Given a chance to speak, Mr. Weinstein suggested in a rambling speech to the court that he thought his relationships with his victims were consensual.
He said he was “totally confused,” adding that he believed many men were confused about the issues raised by #MeToo. “We may have different truths, but I have great remorse for all of you,” he said, addressing his accusers. “I have great remorse for all the men and women going through this crisis right now in our country.”
He added: “I really feel remorse for this situation. I feel it deeply in my heart. I’m really trying, I’m really trying to be a better person.”
Justice Burke was unmoved. He gave Mr. Weinstein 20 years for the felony attack on Ms. Haley and an additional three years for the rape of Jessica Mann, an aspiring actress who testified he had forced himself on her in a Manhattan hotel in 2013.
Ms. Mann said she hoped for a “future where monsters no longer hide in our closet.”
Within hours of the sentencing, the district attorney’s office in Los Angeles County announced it had begun the process of extraditing Mr. Weinstein to California to face sexual assault charges there. In January, the Los Angeles authorities charged him in connection with attacks on two women there in February 2013.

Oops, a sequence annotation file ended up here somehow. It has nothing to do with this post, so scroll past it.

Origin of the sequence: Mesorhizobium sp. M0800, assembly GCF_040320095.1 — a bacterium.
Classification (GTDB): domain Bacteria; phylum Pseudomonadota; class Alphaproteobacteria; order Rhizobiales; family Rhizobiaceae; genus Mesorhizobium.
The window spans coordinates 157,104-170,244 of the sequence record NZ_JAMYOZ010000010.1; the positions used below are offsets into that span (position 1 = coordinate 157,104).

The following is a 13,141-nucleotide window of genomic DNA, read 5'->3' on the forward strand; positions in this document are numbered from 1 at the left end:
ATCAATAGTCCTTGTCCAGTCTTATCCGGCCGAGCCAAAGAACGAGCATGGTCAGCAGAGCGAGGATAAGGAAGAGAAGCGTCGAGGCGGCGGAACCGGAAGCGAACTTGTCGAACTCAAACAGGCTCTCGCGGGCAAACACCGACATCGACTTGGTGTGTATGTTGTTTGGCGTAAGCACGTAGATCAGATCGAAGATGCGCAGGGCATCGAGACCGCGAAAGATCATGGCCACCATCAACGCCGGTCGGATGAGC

In New York, the six women who had given graphic accounts on the witness stand of Mr. Weinstein’s sexual assaults all entered the courtroom together on Wednesday, sitting in the front row of the gallery, just behind the prosecution’s table.
Next to them sat the Manhattan district attorney, Cyrus R. Vance Jr. The rows behind Mr. Weinstein were largely empty.
A Manhattan jury of seven men and five women found Mr. Weinstein guilty on Feb. 25 of first-degree criminal sexual act and third-degree rape.
After five days of deliberations, however, the jury acquitted Mr. Weinstein of the most serious charges against him: two counts of predatory sexual assault, which required prosecutors to prove that he had committed a serious sexual assault against at least two women.
Those charges, as constructed by prosecutors, required the jury to find Mr. Weinstein had raped the actress Annabella Sciorra in the early 1990s at her Gramercy Park apartment. But some jurors doubted her account.
The jury also determined Mr. Weinstein was not guilty of first-degree rape in the 2013 attack on Ms. Mann. That charge required the state to prove the use of force or a threat during the attack. The jury instead opted to convict him of third-degree rape, which required prosecutors to prove only that she did not consent.
Three other women — Dawn Dunning, Tarale Wulff and Lauren Young — also testified at the trial. All were aspiring actresses who said Mr. Weinstein lured them into private meetings to discuss their careers then sexually assaulted them.
Mr. Weinstein was not charged in those cases, because they were too old to be prosecuted or happened outside New York. Still, Justice Burke allowed the three women to testify to establish a pattern of behavior.